A Considered approach: Audie Cornish in studio at NPR.
National Public Radio listeners may have noticed a new voice—pleasantly deep, warm, and friendly, with an ever-so-slight rasp—streaming across the airwaves every weekday evening. It belongs to Audie Cornish, temporary host of NPR’s long-running, award-winning show All Things Considered. In January, Cornish joined Robert Siegel and Melissa Block behind the anchor desk as the yearlong replacement for Michelle Norris, who has stepped away while her husband works for the Obama re-election campaign.
For the uninitiated, All Things Considered is a powerhouse of the terrestrial radio dial, reaching 12 million people weekly. When Cornish heard the program’s iconic theme music through her headphones that first day on the job, she admits it was a rush. “Like everyone else, I’m a fan, and I’ve been hearing that music for years now,” she says. But Cornish wasn’t all that intimidated by the program’s substantial audience. “The thing people forget is that we’re in a studio,” she says. “I feel like I’m only talking to one or two people because I am. And when it comes out of the radio, it feels like we’re talking directly to you.”
The thirtysomething Cornish (she won’t disclose her exact age) was raised in Boston and nearby Randolph. As a student at the University of Massachusetts in Amherst, where she studied journalism, she did volunteer work at the campus radio station and later landed an internship with New England Public Radio. After graduating in 2001, Cornish moved back to Boston, where she worked at public radio station WBUR, reporting on stories like Massachusetts’s legalization of gay marriage. That eventually opened the door to NPR, for which she covered the American South and reported on the financial crisis and subsequent Wall Street reform legislation from Capitol Hill. In May 2011, Cornish was tapped as host of Weekend Edition Sunday; six months later, her rise continued with the move to All Things Considered.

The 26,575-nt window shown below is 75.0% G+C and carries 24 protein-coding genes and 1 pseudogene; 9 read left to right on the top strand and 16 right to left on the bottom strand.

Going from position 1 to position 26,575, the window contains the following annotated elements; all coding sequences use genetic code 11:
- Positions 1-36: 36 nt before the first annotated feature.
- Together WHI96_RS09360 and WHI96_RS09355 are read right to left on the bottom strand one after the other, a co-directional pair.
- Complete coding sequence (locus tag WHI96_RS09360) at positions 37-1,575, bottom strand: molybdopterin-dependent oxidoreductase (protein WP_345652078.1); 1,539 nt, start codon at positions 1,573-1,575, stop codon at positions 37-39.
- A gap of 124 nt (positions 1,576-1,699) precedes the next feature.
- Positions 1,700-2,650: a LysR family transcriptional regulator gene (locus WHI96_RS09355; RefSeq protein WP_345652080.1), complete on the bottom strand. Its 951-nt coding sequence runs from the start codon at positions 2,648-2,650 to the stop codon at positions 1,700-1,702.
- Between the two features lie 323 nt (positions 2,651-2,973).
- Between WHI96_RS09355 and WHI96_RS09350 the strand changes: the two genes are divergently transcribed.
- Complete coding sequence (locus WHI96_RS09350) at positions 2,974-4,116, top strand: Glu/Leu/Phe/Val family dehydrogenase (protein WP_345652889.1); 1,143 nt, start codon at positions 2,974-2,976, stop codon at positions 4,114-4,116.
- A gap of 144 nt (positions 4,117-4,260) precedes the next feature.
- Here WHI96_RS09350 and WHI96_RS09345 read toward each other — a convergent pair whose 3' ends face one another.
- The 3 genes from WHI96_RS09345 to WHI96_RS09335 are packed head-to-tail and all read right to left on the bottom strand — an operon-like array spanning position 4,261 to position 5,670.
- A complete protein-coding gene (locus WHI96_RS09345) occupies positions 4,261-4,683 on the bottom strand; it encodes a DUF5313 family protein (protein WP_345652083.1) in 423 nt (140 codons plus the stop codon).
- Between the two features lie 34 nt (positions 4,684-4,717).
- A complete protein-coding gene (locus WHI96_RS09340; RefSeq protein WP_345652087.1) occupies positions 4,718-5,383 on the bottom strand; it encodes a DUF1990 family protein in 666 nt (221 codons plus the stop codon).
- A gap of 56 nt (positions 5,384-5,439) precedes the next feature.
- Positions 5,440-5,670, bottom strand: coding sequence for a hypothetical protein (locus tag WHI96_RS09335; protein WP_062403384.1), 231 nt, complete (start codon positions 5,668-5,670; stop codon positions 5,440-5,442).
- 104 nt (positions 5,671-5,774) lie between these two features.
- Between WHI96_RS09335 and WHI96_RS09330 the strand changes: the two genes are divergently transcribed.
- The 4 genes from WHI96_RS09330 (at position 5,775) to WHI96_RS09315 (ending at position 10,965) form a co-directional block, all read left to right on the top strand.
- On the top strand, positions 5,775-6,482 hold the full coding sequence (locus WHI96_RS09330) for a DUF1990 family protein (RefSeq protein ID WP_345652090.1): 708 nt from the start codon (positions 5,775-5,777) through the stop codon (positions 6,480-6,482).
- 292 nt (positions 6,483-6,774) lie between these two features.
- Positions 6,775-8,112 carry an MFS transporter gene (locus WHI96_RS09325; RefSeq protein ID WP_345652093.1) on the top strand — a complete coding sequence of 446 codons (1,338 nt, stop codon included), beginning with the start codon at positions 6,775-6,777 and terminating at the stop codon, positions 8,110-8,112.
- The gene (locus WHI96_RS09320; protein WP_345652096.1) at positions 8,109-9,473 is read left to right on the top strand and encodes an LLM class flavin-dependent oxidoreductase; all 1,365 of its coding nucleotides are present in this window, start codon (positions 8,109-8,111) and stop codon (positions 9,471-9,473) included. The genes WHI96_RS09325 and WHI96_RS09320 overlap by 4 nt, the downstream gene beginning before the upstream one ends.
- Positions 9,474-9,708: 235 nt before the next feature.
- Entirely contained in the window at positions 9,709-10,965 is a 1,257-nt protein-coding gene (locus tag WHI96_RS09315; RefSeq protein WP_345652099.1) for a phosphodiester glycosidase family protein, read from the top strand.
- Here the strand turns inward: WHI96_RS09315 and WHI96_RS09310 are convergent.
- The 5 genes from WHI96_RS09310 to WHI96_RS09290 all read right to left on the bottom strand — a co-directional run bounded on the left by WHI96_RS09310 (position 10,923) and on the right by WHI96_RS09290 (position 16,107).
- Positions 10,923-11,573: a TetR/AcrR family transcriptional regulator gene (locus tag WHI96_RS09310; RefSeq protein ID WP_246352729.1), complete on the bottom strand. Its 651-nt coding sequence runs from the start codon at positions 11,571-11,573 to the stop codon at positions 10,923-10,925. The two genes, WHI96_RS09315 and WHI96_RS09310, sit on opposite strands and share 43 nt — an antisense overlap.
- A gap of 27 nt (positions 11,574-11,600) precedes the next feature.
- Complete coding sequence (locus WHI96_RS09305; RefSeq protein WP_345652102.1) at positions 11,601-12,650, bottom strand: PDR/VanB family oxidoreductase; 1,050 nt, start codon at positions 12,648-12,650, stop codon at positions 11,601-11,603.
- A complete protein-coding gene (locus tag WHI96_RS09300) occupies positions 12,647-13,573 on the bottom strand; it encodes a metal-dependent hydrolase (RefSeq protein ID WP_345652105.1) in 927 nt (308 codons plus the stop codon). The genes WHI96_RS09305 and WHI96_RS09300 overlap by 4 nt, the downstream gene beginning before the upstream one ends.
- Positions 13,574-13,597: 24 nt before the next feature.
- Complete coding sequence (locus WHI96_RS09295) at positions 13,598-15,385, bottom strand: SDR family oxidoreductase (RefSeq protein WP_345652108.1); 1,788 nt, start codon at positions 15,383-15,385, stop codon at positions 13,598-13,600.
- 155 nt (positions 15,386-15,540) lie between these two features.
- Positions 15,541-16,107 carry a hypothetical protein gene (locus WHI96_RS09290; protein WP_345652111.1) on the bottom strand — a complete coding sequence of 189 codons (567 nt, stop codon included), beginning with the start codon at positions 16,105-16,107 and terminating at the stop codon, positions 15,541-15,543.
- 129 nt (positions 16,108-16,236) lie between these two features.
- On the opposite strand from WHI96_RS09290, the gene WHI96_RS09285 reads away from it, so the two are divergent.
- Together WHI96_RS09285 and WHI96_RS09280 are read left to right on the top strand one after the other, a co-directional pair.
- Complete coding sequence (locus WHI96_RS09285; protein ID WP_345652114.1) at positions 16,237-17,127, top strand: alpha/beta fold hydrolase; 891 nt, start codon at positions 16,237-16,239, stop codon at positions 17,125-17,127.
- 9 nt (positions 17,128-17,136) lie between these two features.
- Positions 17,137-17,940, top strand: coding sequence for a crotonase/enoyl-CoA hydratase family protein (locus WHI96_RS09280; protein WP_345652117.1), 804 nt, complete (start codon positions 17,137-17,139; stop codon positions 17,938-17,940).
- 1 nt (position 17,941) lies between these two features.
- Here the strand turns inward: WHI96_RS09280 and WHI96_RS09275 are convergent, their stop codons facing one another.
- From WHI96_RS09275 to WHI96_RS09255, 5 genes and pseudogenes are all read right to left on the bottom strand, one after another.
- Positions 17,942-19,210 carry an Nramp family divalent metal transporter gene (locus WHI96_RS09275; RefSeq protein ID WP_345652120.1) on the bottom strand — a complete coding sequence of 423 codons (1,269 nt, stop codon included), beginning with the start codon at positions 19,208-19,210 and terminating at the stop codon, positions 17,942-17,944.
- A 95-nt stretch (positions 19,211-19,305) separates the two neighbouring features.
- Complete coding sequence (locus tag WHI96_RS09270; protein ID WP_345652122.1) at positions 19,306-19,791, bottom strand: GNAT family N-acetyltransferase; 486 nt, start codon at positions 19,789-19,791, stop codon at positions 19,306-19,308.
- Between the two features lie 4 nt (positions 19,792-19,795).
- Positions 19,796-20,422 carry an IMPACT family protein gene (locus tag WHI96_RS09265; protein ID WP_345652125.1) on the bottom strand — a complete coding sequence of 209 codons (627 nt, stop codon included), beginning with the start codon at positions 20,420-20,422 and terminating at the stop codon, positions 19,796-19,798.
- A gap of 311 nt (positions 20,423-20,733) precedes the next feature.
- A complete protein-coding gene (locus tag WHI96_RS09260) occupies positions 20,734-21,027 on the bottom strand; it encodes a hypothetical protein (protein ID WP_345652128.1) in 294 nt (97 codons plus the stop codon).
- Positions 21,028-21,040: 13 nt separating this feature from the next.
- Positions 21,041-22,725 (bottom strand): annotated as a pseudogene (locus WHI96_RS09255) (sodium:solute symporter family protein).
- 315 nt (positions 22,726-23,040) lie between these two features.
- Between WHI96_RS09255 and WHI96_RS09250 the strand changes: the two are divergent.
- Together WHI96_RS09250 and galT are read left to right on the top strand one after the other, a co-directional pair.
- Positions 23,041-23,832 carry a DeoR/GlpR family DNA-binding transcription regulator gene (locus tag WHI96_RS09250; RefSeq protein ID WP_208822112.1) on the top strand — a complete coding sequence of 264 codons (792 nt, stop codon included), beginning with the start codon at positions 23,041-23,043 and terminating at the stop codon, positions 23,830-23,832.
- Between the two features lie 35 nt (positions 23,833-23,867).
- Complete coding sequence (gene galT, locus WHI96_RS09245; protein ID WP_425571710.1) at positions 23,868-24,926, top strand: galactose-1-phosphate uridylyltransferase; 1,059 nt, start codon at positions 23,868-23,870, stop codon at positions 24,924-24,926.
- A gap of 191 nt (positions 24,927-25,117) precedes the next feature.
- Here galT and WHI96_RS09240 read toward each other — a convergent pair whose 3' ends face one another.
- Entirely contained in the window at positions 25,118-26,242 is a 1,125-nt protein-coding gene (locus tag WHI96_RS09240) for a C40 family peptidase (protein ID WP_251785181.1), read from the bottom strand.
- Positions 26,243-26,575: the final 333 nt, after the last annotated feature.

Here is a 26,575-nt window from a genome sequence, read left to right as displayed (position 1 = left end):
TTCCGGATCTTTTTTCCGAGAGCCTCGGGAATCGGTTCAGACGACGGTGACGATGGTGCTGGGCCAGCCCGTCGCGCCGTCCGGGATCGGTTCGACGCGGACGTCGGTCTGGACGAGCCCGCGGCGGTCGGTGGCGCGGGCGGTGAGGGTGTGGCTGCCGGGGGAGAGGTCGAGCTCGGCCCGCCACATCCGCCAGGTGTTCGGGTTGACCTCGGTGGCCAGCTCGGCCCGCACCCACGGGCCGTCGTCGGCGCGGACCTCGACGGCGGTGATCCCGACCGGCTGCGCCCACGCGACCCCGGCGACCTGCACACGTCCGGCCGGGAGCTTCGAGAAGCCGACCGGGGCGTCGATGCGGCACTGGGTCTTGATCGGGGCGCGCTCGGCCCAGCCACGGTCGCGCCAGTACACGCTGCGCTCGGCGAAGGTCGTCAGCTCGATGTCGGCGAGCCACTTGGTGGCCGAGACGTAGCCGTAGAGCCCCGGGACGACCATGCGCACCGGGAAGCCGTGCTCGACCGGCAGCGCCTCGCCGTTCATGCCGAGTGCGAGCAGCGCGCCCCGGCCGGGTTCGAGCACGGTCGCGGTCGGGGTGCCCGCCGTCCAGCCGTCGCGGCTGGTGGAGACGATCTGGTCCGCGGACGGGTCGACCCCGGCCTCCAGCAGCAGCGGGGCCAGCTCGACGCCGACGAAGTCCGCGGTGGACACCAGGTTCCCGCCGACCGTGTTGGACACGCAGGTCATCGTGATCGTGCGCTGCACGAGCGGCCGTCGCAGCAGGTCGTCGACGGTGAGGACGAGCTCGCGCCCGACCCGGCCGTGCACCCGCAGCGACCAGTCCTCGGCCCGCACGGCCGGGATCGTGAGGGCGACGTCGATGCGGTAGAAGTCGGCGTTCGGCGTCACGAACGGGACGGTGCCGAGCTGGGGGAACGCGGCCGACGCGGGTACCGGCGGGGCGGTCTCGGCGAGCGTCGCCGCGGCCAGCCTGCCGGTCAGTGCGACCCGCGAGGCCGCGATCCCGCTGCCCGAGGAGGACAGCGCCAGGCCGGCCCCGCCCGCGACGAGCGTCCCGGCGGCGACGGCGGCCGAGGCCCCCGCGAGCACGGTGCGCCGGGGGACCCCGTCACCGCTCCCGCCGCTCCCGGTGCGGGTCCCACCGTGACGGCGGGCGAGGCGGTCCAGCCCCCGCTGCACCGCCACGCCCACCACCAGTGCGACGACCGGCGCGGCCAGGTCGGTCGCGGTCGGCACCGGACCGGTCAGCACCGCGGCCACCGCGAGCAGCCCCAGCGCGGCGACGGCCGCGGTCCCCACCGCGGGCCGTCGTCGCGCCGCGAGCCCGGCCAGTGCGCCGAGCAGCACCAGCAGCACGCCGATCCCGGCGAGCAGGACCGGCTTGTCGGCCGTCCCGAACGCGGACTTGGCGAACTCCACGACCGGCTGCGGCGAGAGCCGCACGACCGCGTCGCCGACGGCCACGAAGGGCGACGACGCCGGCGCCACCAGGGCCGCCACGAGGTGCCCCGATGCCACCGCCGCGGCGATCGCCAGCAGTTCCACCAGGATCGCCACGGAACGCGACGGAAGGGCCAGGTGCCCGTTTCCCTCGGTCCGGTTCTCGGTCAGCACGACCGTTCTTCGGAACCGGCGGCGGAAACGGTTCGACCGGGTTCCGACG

Give Cornish a politician, any politician, to interview, and the self-described news junkie will lick her chops in anticipation. But she finds interviewing creative types—artists, actors, musicians—to be more difficult. Lionel Ritchie turned out to be “incredibly thoughtful,” but Cornish was flummoxed by rock duo The Black Keys. “I just felt like such a nerd talking to them, and I think they obviously thought I was,” she chuckles.
Nerd factor aside, Cornish, who is married to freelance journalist Theo Emery, says her new post is always stimulating and, in many ways, encompasses her hobbies. “You’re reading books; you are catching up on the craziest Internet meme that’s out there and trying to figure out what this says about the culture,” she says. “When I was a reporter, I did all these things for fun. Now a lot of the things I did for fun are part of my job.”